This is new.

Mystery Man is advocating the NON-post-modern version of the novelty spec. This would seem to contradict everything we've heard up until now. What is new here isn't the warning about the postmodern option. MM's caveat, ("If you’re going to goof this aggressively on something I might hold dear, your script better be damn funny to earn it.") is really very similar to what everyone else has said about this option.

What's new is his taking seriously the idea of writing a straight episode of an older show – it would have to be a genuinely great one – while upping the joke ratio. This is the first time I have seen this path advocated. But the point is well-taken. Sure, a great contemporary show would work as well, but we're not exactly overflowing with great contemporary shows. Did Taxi have more great episodes left in it? Did Buffy? Hmm.

So how do we sum all this up? Look at the bottom line that MM lays out above. Good story. Funny jokes. To which I would add Accurate Voices. Showing off your skills in these areas are all that really matters. Skills are the peanut butter. The kind of script is only as relevant as the kind of cracker. It changes the experience somewhat, but it's still all about the peanut butter.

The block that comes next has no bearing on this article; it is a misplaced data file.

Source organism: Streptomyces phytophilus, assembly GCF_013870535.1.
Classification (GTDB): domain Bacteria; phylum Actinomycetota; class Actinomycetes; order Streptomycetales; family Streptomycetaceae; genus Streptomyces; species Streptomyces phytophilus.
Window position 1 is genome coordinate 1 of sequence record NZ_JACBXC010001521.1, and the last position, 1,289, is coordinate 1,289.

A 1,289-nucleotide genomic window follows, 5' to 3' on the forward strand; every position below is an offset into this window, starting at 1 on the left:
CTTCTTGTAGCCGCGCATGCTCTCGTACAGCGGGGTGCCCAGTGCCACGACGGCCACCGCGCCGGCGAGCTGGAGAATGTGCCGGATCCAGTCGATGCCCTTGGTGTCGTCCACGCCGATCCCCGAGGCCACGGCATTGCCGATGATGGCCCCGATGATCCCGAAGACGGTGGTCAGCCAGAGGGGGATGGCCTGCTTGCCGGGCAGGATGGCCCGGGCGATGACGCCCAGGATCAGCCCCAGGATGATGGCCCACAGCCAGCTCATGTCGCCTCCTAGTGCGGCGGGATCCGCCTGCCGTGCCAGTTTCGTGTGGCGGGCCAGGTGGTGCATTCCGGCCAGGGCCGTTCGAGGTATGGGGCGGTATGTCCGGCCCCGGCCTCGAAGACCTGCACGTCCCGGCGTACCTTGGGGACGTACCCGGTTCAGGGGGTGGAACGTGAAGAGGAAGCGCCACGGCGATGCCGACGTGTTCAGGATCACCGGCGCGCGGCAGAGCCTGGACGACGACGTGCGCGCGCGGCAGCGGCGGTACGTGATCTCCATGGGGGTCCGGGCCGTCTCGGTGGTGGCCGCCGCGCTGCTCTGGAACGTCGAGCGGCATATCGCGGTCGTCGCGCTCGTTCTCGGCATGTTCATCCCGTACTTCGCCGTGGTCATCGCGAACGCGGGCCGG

Your main task is clear. Write two (or more) specs that you love for current shows. Not "Emily." Something with some sticking power. And then, when those are done, get creative. If you have a great idea for a postmodern dissection of The Patty Duke Show in which we learn that her "identical cousin" is a figment of her own imagination, and it shows off your skills, then go for it. OR if you have an amazing episode of M*A*S*H that doesn't deconstruct the show, but that simply lays open the characters like a funny filleting knife, if it's the episode they should've done but didn't, and it shows off your skills, then go for that. Personally, I think that is by far the harder option. Which leads us to the meta-lesson:

Show-runners differ from each other. There is no show-runner school. Which makes it very hard to teach a making-show-runners-happy school. Don't listen too much to what you’re told in books about TV writing. Don't even listen too much to me. There is so much in this business that is subjective. If you take anything away from this little three-posting exploration, it's that there is no one right answer. Do your compulsory exercises, but when it's time to try something more adventurous, write what delights you. Create your own cracker.